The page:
Doing the wife’s tummy tuck

One fine fall morning last year my wife turned to me and said: “I want a tummy tuck. There are no rules against you doing that for me are there?”

We had talked about tummy tuck surgery for her several times over the years. She had had a gastric bypass a decade before we had met and was a pretty good candidate. No cigarettes. Well she did have a few surgical scars. Her gastric bypass was via the older “open” approach. It pre-dated the emergence of laparoscopic surgery by about five years.

I had some dim remembrance as a medical student of being told that surgeons did not operate upon their wives. But I also knew that my program director in plastic surgery had done his wife’s facelift. I also recalled asking him when I found out why he had done this … in a very non confrontational way of course.

He said spryly: “She deserved the best.”

Ok. I do a pretty good tummy tuck. If my wife wanted a nose job, I would have declined. I don’t do noses really.

So in investigating the big picture on the topic I started as I do for everything else: a Google search. This led me to the AMA web site and interestingly, the American Medical Association in its initial, 1847, Code of Medical Ethics addressed treatment of physicians’ families when it said of the physician: “The natural anxiety and solicitude which he experiences at the sickness of a wife, a child, or anyone who by the ties of consanguinity is rendered peculiarly dear to him, tend to obscure his judgment and produce timidity and irresolution in his practice.”

So the AMA warned that my objectivity might be compromised. The more I thought about it, I wanted to do it. Despite the fact that it might make me sound arrogant, I wouldn’t want anyone else doing it. Then again if I did it and there was a problem, might it mar an otherwise good marriage? If someone else did her surgery and there was a problem, would I feel guilty for not having done it myself? This was a catch-22 for sure.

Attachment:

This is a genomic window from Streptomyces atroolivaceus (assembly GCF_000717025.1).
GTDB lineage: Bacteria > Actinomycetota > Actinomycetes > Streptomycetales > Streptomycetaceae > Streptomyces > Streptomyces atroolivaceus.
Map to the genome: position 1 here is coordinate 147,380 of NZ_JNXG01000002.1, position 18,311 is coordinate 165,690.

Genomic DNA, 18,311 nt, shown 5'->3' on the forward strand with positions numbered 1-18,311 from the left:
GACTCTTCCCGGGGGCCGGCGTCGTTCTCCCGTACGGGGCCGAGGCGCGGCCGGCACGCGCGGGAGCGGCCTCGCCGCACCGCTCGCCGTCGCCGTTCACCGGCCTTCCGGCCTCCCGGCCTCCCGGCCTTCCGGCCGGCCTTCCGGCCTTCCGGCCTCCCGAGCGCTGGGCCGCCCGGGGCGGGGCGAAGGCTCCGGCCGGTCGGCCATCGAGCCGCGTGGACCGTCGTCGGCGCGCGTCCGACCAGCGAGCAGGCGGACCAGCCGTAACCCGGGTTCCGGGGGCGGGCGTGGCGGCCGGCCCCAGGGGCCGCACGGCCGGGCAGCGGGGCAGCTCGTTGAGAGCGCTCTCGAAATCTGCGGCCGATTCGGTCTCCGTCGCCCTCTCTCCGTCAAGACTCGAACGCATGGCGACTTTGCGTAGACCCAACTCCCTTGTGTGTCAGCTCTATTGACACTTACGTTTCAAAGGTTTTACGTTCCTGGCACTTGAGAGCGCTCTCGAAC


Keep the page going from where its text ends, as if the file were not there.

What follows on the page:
The day of surgery was weird. The anesthesia and the skin incision were especially surreal. Operating upon loved ones feels different. Fortunately, once the operation got going I snapped out of it and got into the flow of things. Pain was not a problem either. Thank God for the pain pump. Those things work well.

So at the end of the experience, while I better understand the issues about which the AMA warns, I was satisfied that I had done the right thing. Kim did well with surgery and has a nice result. I would be dishonest not to admit that it was a bit more “wear and tear” on me than the average case. Keeping the family surgery to a minimum is my recommendation for those who may follow.

John Di Saia is a plastic surgeon who blogs at Truth in Cosmetic Surgery.

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  • Sara Stein MD

    Good for you! I treat family members on occasion – my experience is I have to do twice the convincing because they don’t believe me!! Reminds me of a surgeon friend whose father broke his arm while they were horseback riding. She said “Dad you have a fracture of your radius” He said “how do you know!”
    Glad she’s happy with her tuck!
    Sara Stein MD

  • ellendastork

    The closest I have come to operating on a family member was when I performed a post-partum tubal ligation on my oldest child’s Godmother and my best friend. I was cruising along with the surgery when one of the OR nurses asked me, “How can you do this? Doesn’t it bother you to operate on such a close friend?” Of course, I then became anxious for about 45 seconds. When I stopped feeling anxious, I told the nurse that the blue drape was part of surgery before the germ theory was around, and this was, indeed, its main purpose. Thank God for that sometimes annoying, blue drape!

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